higan and bsnes are the only two true Super Game Boy emulators that fully emulate the SNES side of the system, which is required for 100% of the available functionality to operate correcttly.
higan’s Super Game Boy emulation is powered through its own Game Boy emulation core.
higan’s Game Boy emulation is only roughly middle-of-the-road. The Game Boy is deceptively one of the hardest systems to emulate accurately, considering the myriad of subtle hardware revisions all with their own bizarre quirks and edge cases.
That said, it’s enough to run once-difficult games such as Pinball Fantasies, and recent work has improved the emulation by a good margin, so it’s not a bad choice by any means.
The Game Boy Color is also supported, along with a relatively decent simulation of the unusual color profile of the system.
Like with the Game Boy core, more work is needed to really refine the accuracy of this system as well.
higan is roughly tied for the most accurate timing emulation for the Game Boy Advance, with extensive effort placed into ROM prefetch emulation, and the only pixel-based renderer in a GBA core.
But as a result, it’s also one of the more demanding cores, and it’s still not perfect.
A major factor that holds back higan’s GBA emulation is the lack of a games database for the various save types used by games. The built-in heuristics fail on games that intentionally try to fool emulation attempts. Overriding the heuristics manually is possible through custom manifest files, but that is far from user-friendly or intuitive.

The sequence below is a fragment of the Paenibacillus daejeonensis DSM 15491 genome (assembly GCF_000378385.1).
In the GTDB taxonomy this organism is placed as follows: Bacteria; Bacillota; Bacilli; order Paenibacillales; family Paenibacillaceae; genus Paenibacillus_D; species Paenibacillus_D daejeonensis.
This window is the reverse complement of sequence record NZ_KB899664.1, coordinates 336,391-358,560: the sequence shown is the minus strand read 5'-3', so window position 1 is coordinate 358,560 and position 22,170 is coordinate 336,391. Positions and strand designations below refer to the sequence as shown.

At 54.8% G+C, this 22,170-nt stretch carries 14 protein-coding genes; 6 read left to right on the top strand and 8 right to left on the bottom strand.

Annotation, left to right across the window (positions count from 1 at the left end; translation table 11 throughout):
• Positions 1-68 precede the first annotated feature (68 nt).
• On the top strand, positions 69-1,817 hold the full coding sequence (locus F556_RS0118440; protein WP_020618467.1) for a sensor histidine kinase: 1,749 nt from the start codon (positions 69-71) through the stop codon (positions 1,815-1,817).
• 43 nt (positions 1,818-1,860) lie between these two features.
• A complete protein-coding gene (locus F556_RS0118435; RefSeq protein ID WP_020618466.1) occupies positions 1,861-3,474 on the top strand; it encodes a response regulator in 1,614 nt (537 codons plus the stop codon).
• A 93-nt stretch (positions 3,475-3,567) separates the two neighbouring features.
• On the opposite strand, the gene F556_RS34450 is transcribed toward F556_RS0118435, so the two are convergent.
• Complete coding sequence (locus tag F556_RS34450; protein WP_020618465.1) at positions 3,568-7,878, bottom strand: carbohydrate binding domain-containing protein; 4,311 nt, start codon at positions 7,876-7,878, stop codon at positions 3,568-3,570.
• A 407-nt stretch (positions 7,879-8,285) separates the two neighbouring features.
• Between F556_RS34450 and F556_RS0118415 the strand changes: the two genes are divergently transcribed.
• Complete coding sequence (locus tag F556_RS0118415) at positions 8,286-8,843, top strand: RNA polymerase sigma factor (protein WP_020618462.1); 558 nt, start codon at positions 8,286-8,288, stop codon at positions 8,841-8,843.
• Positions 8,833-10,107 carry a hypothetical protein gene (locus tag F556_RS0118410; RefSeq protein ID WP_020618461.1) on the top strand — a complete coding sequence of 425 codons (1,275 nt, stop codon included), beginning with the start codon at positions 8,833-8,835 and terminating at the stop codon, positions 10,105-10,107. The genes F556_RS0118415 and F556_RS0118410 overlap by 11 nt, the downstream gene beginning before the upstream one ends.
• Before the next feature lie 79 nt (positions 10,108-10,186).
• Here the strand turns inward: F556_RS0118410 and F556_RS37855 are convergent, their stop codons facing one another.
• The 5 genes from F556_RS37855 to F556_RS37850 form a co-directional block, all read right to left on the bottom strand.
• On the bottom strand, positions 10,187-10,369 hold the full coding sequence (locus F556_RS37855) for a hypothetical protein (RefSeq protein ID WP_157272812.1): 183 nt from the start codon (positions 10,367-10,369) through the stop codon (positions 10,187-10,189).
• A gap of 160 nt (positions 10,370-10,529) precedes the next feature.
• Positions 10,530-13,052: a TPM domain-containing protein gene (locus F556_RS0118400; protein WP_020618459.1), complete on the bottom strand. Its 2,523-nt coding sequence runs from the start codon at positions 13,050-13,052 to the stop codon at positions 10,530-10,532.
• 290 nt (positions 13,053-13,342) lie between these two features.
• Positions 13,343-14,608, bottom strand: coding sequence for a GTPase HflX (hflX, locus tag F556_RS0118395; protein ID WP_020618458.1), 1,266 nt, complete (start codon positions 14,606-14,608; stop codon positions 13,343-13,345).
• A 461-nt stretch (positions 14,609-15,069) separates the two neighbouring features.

higan doesn’t actually emulate a full-on GameCube this time around (yet?), but it does emulate the serial communication protocol to provide working rumble controller emulation for games that support it, which is really the only useful thing the Game Boy Player does. It’s sadly not nearly as cool as the Super Game Boy was in terms of adding new functionality to games.
The SG-1000 is emulated relatively well, and is very simple hardware. There’s a few edge cases that don’t work yet, but nearly all games should run very well.
The SC-3000 is not as well supported, as the computer-specific portions are not really emulated. I haven’t decided how far I want to go in emulating this system, but the basics are in place at least.